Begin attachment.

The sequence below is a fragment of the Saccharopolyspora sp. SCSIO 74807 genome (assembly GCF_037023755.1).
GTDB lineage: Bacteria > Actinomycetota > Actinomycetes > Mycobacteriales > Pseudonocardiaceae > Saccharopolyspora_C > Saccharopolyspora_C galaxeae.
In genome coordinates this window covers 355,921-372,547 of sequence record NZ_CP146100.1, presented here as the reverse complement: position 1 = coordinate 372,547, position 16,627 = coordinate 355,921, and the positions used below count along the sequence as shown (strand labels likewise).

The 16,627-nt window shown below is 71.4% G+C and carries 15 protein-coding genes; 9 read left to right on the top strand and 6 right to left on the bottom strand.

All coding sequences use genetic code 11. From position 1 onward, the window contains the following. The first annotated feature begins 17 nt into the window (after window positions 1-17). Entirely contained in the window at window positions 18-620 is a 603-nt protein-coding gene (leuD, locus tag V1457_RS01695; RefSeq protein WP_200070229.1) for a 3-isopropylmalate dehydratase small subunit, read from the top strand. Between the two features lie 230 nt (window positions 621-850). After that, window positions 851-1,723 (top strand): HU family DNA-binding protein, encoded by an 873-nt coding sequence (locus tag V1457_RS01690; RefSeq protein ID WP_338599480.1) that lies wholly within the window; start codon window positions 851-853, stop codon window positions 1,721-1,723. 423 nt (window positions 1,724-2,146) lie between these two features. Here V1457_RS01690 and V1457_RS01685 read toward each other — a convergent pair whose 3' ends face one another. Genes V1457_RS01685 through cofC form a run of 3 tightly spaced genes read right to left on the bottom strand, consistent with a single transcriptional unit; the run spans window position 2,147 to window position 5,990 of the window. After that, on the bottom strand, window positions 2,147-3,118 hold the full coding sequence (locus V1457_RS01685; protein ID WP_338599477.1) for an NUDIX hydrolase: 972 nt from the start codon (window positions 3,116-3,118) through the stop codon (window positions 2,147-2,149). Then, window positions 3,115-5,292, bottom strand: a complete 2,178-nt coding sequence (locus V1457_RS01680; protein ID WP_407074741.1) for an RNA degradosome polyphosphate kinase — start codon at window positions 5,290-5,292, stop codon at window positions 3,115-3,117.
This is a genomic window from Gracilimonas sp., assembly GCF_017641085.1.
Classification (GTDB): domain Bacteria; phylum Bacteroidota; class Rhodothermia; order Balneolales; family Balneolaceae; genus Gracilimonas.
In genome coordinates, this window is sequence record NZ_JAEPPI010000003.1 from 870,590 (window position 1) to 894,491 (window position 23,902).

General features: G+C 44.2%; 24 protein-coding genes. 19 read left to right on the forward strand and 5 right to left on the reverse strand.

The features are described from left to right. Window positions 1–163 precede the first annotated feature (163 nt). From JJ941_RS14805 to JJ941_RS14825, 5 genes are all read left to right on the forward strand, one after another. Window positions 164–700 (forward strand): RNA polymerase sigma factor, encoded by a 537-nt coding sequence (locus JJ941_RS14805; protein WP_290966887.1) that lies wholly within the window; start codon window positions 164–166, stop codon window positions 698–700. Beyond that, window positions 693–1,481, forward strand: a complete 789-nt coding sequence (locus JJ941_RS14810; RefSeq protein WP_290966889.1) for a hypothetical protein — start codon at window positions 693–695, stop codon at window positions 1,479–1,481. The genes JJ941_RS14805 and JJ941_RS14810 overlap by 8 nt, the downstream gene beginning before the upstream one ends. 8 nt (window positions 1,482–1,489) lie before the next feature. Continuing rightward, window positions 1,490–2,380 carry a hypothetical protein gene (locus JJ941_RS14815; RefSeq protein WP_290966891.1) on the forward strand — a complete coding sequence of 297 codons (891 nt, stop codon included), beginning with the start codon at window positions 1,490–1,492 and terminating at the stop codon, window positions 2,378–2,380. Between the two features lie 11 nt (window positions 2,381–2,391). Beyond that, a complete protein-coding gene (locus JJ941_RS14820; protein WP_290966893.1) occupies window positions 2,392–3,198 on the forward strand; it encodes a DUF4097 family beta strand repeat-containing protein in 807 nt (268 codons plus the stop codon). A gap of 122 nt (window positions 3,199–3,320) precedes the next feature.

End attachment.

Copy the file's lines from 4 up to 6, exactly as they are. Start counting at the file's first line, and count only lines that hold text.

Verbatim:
The 16,627-nt window shown below is 71.4% G+C and carries 15 protein-coding genes; 9 read left to right on the top strand and 6 right to left on the bottom strand.

All coding sequences use genetic code 11. From position 1 onward, the window contains the following. The first annotated feature begins 17 nt into the window (after window positions 1-17). Entirely contained in the window at window positions 18-620 is a 603-nt protein-coding gene (leuD, locus tag V1457_RS01695; RefSeq protein WP_200070229.1) for a 3-isopropylmalate dehydratase small subunit, read from the top strand. Between the two features lie 230 nt (window positions 621-850). After that, window positions 851-1,723 (top strand): HU family DNA-binding protein, encoded by an 873-nt coding sequence (locus tag V1457_RS01690; RefSeq protein ID WP_338599480.1) that lies wholly within the window; start codon window positions 851-853, stop codon window positions 1,721-1,723. 423 nt (window positions 1,724-2,146) lie between these two features. Here V1457_RS01690 and V1457_RS01685 read toward each other — a convergent pair whose 3' ends face one another. Genes V1457_RS01685 through cofC form a run of 3 tightly spaced genes read right to left on the bottom strand, consistent with a single transcriptional unit; the run spans window position 2,147 to window position 5,990 of the window. After that, on the bottom strand, window positions 2,147-3,118 hold the full coding sequence (locus V1457_RS01685; protein ID WP_338599477.1) for an NUDIX hydrolase: 972 nt from the start codon (window positions 3,116-3,118) through the stop codon (window positions 2,147-2,149). Then, window positions 3,115-5,292, bottom strand: a complete 2,178-nt coding sequence (locus V1457_RS01680; protein ID WP_407074741.1) for an RNA degradosome polyphosphate kinase — start codon at window positions 5,290-5,292, stop codon at window positions 3,115-3,117.
This is a genomic window from Gracilimonas sp., assembly GCF_017641085.1.